Medicinal Baptism: Discipline and Punish(ment) & Care of the (Christian) Self in Clement of Alexandria’s Paedagogus
Schmidt, Charles Joseph
Winner of the Friends of Fondren Library Graduate Research Awards, 2016. This paper was originally prepared for Rice Course ANTH 615, Theories of Modernity and Postmodernity given by Professor James Faubion, Department of History in Spring 2015.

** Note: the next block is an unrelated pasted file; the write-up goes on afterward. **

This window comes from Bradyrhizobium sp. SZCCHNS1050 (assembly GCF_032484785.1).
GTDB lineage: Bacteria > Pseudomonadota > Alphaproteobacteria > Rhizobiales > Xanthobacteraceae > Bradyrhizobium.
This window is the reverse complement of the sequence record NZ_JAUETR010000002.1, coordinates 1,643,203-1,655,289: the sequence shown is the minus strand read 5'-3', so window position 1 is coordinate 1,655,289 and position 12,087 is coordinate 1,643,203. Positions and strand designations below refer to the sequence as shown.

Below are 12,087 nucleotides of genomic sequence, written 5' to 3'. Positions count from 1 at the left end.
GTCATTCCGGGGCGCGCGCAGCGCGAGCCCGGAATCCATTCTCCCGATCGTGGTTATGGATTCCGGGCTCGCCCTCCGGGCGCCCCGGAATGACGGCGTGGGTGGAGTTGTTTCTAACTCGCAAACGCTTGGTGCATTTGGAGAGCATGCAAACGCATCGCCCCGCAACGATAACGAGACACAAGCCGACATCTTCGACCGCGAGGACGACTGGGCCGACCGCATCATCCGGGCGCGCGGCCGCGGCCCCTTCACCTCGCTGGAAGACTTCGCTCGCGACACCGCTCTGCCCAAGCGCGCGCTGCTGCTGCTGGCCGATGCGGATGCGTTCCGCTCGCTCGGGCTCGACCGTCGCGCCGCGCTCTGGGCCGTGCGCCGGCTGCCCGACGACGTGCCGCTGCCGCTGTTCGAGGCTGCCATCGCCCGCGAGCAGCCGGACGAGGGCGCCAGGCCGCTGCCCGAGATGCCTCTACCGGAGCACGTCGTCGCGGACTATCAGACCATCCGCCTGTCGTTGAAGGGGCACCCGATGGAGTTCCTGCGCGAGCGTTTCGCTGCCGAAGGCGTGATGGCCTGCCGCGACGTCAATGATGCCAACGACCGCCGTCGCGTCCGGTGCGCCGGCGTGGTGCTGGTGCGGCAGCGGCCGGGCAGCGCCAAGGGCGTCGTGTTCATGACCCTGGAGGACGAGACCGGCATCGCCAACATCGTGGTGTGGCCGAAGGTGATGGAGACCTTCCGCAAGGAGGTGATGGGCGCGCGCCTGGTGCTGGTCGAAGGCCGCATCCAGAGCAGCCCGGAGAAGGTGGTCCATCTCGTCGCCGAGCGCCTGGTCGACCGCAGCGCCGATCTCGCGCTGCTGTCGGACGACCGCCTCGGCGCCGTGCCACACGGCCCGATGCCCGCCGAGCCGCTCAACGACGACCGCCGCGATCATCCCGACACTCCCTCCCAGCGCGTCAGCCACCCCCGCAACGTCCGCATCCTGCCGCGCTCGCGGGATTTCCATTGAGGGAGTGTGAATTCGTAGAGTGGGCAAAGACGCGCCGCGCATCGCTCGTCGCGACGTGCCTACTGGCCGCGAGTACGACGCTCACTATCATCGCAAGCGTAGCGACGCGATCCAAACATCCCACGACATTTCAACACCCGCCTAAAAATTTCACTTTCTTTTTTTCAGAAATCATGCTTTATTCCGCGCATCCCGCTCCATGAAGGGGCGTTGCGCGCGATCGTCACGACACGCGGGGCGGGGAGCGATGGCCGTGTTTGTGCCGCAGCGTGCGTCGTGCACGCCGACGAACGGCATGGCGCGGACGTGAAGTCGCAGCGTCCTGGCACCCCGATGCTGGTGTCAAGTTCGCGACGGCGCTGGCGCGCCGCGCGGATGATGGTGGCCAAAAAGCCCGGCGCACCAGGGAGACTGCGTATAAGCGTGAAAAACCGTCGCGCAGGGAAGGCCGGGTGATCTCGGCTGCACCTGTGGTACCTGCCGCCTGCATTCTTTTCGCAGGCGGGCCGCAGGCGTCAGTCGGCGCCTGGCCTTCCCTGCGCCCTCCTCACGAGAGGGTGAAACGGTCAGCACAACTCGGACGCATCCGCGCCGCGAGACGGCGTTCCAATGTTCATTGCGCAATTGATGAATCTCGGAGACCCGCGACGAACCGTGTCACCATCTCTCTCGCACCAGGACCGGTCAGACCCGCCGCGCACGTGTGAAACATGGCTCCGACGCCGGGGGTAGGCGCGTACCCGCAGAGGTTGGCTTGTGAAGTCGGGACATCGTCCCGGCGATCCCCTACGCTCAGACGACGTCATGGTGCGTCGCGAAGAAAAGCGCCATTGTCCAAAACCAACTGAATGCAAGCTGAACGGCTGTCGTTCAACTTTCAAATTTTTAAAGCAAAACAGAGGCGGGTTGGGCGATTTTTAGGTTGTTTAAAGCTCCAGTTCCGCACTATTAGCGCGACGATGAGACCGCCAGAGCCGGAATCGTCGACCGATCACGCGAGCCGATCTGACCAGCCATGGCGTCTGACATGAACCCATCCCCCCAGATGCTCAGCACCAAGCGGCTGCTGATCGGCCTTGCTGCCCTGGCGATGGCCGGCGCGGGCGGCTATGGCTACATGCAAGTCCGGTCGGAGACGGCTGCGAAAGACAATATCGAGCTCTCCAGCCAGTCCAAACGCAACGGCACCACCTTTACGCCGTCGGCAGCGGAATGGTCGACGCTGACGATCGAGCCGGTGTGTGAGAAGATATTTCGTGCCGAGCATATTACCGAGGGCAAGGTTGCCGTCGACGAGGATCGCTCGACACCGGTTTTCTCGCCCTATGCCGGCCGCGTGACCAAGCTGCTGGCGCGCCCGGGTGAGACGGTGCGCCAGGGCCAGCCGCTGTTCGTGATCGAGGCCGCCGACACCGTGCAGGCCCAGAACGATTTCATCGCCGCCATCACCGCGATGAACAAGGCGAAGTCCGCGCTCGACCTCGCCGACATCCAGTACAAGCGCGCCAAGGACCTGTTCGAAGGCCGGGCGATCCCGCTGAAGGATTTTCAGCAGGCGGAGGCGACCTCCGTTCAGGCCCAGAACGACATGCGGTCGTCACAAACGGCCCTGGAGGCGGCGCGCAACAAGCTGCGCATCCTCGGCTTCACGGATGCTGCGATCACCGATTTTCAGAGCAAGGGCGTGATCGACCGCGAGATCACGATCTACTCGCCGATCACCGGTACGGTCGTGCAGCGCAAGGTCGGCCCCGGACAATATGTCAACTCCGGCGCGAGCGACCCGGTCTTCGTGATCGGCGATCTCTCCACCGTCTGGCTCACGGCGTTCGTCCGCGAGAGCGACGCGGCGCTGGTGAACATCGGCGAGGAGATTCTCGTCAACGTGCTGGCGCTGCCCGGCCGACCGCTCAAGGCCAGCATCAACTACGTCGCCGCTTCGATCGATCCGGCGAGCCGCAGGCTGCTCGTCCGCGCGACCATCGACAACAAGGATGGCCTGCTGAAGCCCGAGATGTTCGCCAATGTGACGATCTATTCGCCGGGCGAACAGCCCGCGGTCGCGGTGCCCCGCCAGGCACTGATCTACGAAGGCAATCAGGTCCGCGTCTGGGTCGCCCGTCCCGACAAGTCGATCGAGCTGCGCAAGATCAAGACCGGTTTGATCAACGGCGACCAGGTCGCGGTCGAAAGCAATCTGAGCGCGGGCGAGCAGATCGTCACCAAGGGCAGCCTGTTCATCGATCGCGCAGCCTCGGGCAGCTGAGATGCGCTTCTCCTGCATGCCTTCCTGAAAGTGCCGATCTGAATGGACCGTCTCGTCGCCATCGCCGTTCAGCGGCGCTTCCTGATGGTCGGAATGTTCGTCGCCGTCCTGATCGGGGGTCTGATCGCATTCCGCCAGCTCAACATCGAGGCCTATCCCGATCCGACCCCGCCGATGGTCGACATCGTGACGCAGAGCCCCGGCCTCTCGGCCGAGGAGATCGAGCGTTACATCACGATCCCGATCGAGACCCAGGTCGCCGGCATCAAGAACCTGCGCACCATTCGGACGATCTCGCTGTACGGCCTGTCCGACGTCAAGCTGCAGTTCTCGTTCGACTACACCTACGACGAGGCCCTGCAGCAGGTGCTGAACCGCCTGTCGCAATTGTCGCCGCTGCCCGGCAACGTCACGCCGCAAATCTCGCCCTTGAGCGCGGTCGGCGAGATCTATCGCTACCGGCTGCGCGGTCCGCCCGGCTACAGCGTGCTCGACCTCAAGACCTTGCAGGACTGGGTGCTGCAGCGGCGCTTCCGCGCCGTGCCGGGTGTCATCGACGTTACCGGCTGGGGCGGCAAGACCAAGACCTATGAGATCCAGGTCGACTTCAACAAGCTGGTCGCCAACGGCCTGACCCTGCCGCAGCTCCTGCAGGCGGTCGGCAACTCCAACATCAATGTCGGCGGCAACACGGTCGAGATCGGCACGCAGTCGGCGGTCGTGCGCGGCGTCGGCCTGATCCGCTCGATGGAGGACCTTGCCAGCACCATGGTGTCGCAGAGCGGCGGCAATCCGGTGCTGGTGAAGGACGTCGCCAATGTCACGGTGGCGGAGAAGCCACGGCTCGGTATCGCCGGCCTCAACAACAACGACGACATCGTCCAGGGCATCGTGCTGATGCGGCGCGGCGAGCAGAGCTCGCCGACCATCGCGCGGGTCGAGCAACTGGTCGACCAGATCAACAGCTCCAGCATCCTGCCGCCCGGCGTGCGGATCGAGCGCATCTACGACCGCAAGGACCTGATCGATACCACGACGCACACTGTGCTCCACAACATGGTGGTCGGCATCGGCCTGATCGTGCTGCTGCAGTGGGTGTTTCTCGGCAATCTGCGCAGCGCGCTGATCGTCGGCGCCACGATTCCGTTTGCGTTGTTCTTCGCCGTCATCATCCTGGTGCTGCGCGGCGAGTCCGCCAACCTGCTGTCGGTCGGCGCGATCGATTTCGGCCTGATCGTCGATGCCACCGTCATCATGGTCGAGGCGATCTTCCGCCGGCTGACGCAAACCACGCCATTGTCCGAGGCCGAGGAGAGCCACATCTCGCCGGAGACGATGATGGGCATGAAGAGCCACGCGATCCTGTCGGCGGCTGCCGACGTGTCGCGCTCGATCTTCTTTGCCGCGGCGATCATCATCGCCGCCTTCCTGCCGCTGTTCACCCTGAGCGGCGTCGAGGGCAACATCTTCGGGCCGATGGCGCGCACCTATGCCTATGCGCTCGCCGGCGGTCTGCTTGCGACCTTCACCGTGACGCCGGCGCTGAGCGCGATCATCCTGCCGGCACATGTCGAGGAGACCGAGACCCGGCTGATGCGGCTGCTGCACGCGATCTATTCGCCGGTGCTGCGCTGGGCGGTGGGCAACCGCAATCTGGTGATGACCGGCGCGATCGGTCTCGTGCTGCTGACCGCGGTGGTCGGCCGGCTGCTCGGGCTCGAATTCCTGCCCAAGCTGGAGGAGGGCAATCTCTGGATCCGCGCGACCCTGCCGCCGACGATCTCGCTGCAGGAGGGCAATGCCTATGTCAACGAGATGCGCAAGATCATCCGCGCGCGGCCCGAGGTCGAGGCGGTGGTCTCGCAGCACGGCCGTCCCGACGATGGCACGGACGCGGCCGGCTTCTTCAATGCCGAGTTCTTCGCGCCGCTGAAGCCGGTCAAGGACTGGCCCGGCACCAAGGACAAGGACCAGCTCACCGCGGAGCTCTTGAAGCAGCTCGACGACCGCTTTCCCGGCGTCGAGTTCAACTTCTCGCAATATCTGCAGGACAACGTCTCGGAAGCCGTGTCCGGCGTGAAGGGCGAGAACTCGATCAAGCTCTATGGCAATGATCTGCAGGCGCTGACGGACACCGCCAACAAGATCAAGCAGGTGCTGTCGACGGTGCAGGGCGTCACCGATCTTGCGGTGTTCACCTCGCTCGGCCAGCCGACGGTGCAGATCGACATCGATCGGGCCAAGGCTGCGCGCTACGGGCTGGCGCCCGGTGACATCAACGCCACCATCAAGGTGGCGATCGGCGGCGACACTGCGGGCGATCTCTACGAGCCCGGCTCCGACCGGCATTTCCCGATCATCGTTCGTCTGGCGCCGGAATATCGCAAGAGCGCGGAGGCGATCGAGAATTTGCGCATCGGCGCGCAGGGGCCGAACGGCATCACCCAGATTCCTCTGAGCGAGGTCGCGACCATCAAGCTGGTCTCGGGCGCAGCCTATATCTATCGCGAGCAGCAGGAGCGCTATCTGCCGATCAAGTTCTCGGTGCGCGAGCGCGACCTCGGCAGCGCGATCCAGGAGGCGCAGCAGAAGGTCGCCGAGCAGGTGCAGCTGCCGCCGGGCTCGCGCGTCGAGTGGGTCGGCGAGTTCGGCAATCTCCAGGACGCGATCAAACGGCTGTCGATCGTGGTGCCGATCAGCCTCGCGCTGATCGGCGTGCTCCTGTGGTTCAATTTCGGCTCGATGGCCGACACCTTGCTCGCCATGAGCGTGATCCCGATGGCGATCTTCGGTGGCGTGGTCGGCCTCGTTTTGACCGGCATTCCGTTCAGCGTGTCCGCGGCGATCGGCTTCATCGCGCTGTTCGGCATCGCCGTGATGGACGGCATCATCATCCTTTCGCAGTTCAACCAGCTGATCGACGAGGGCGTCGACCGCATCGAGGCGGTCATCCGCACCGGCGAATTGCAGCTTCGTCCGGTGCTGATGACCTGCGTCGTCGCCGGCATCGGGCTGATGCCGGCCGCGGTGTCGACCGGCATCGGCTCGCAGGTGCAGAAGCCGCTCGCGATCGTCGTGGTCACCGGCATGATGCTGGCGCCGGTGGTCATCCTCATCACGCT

The following essay was submitted in partial completion of ANTH 615: Theories of Modernity and Postmodernity, taught by Dr. James Faubion in Spring 2015. I argue that Clement of Alexandria’s use of medical metaphors in his description of baptism and salvation maps perfectly onto the tripartite conception of Greco-Roman therapeutics. Furthermore, I contend that his moral and ethical prescriptions in books two and three of the Paedagogus encompass the third aspect of this therapeutic method (dietetics), thus prescribing the means by which baptized (i.e., saved) Christians can maintain their “health,” both spiritually and bodily. I bring the work of Michel Foucault into my conversation of books two and three in order to help elucidate the prescribed discipline and care of the newly minted Christian self.